The Amazing History of Detroit Diesel Engines

Detroit Diesel Corporation (DDC) has a reputation for being one of the most powerful, popular, and reliable manufacturers of diesel engines in the United States. Since its early days, even before taking on its iconic name, DDC was putting out top-quality products at a time when America needed a boost in the right direction. Here’s a brief guide to the amazing history of Detroit Diesel engines, from their roots to their most popular engines to how they still thrive.

Early Origins and World War II

The history of Detroit Diesel Corporation dates back to 1938 with another automobile company that most Americans are aware of: General Motors, or GM. This company wanted to produce and manufacture smaller, more commercial diesel engines out of Detroit, such as the two-cylinder Series 71. Meanwhile, GM’s Cleveland Diesel Division focused on larger-scale diesel operations for locomotives and marine use.

Before the end of the 1930s, GM formed the General Motors Diesel Division (GMDD) to promote and highlight products from the Detroit and Cleveland enterprises. Around the time that GM’s Detroit branch started producing the Series 71, World War II was getting underway. It turns out that the lightweight, compact, and powerful Series 71 was beneficial in powering military tanks, construction equipment, and electrical generators.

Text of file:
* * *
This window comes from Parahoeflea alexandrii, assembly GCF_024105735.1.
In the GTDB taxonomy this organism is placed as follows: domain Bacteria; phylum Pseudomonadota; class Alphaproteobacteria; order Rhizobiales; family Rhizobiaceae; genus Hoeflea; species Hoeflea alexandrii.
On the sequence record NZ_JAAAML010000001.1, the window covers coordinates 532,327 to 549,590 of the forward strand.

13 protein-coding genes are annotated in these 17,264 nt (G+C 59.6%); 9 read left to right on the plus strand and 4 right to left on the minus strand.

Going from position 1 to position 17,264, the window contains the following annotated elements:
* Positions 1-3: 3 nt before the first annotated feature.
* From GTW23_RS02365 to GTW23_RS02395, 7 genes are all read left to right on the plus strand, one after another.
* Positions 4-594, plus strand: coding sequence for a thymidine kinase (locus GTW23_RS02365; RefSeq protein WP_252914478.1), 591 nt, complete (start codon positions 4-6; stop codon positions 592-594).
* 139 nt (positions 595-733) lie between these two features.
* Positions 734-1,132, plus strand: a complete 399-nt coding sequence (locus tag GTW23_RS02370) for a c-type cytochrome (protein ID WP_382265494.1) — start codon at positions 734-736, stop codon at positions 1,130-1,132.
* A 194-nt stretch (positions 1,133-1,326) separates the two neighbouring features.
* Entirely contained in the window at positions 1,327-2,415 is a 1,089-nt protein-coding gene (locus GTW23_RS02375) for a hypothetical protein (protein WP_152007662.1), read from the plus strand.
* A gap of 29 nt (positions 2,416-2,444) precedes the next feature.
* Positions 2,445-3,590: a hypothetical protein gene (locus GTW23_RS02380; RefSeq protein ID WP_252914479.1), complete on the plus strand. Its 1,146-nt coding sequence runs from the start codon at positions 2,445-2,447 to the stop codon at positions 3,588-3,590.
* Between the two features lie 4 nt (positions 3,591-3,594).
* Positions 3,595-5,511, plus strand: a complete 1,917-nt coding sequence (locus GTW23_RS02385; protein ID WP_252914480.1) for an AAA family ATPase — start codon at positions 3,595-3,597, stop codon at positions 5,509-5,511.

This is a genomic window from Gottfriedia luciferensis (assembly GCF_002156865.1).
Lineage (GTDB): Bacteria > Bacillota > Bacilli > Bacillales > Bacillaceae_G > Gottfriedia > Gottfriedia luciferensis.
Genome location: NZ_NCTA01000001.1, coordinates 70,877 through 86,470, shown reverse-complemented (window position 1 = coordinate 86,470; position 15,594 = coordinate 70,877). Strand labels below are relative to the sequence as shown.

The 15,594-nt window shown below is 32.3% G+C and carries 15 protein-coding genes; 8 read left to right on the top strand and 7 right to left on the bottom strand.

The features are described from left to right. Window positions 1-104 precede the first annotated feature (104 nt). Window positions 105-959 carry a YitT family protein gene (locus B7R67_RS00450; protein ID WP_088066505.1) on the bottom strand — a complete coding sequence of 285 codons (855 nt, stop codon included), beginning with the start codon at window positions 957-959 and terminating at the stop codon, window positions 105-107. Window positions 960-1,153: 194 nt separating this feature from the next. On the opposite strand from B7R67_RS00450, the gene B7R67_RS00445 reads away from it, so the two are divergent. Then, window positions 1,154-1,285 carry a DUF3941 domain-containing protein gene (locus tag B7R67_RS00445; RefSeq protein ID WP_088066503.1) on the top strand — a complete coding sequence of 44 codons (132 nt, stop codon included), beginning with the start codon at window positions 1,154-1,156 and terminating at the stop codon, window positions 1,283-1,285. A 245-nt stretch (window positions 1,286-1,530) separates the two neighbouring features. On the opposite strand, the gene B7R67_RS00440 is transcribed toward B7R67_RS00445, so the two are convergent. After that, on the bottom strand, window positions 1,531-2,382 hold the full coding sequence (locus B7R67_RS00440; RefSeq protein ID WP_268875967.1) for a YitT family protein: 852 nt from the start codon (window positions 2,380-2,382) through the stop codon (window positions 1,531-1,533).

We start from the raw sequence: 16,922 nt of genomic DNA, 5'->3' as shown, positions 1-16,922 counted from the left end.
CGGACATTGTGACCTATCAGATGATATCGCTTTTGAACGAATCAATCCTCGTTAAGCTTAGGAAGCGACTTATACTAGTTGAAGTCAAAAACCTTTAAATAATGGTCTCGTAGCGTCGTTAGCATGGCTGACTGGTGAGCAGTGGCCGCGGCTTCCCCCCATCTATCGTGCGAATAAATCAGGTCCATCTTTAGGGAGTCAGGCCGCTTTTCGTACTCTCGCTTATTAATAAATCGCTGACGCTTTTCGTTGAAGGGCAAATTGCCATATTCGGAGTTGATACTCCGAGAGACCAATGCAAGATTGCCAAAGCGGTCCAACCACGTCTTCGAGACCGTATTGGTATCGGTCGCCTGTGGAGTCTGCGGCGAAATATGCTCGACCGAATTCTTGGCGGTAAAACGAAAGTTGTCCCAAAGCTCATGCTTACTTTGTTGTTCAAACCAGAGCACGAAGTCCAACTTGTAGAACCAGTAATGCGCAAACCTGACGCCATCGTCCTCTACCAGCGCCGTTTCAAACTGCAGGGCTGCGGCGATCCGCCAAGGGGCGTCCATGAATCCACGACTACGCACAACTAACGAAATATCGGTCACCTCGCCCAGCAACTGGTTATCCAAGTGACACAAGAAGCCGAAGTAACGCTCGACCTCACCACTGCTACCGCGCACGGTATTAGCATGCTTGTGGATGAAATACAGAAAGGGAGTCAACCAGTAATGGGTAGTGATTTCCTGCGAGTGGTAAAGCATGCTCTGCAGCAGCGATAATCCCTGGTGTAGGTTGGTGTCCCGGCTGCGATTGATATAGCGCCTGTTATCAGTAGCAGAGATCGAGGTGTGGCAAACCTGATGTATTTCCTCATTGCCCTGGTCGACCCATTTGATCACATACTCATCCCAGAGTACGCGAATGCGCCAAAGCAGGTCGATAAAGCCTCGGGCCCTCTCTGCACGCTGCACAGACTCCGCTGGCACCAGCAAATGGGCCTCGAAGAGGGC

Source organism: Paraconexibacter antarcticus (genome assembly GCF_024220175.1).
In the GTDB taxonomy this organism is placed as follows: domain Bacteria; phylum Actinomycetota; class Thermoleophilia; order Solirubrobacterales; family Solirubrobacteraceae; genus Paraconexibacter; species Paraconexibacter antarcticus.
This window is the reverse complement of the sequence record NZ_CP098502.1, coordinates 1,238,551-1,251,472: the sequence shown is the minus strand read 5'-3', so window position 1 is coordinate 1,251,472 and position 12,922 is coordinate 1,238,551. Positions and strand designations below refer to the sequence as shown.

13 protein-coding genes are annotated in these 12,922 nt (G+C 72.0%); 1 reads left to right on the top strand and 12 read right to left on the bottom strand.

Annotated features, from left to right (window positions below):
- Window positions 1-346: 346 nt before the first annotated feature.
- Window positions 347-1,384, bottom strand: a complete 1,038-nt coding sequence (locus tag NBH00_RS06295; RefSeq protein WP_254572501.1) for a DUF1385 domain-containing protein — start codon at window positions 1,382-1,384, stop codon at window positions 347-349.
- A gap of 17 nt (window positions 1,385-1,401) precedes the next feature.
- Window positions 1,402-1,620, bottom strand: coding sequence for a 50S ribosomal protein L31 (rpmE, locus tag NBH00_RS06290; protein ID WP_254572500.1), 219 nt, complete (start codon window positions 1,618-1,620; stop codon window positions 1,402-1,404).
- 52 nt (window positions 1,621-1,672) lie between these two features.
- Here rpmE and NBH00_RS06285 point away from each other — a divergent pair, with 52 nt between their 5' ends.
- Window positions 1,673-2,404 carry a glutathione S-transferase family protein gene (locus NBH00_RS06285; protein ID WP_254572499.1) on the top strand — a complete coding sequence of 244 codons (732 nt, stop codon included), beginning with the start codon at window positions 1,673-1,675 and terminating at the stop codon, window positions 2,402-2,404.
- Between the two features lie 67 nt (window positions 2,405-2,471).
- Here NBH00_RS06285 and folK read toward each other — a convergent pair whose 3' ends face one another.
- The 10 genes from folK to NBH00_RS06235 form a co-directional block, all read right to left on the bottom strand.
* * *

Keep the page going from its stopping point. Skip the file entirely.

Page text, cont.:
The demand from the war and similar efforts made GM’s Detroit division much busier and more profitable. By the end of 1943, Detroit Diesel had over 4,000 employees and was producing almost 60,000 engines per year! The company was massively successful, and it introduced the Series 110 in 1945 toward the end of the war. The 110 was more powerful than the Series 71 and was useful in construction and commercial transportation.


After the war, GM wanted the Detroit branch to remain successful and profitable, so the company started branching out from the military and tried to create engines geared toward the public market. General Motors launched the Series 53 to the public in the early 1950s, and it sold well in the wake of success and reliability with military machines. The war effort established trust and acceptance among the populace.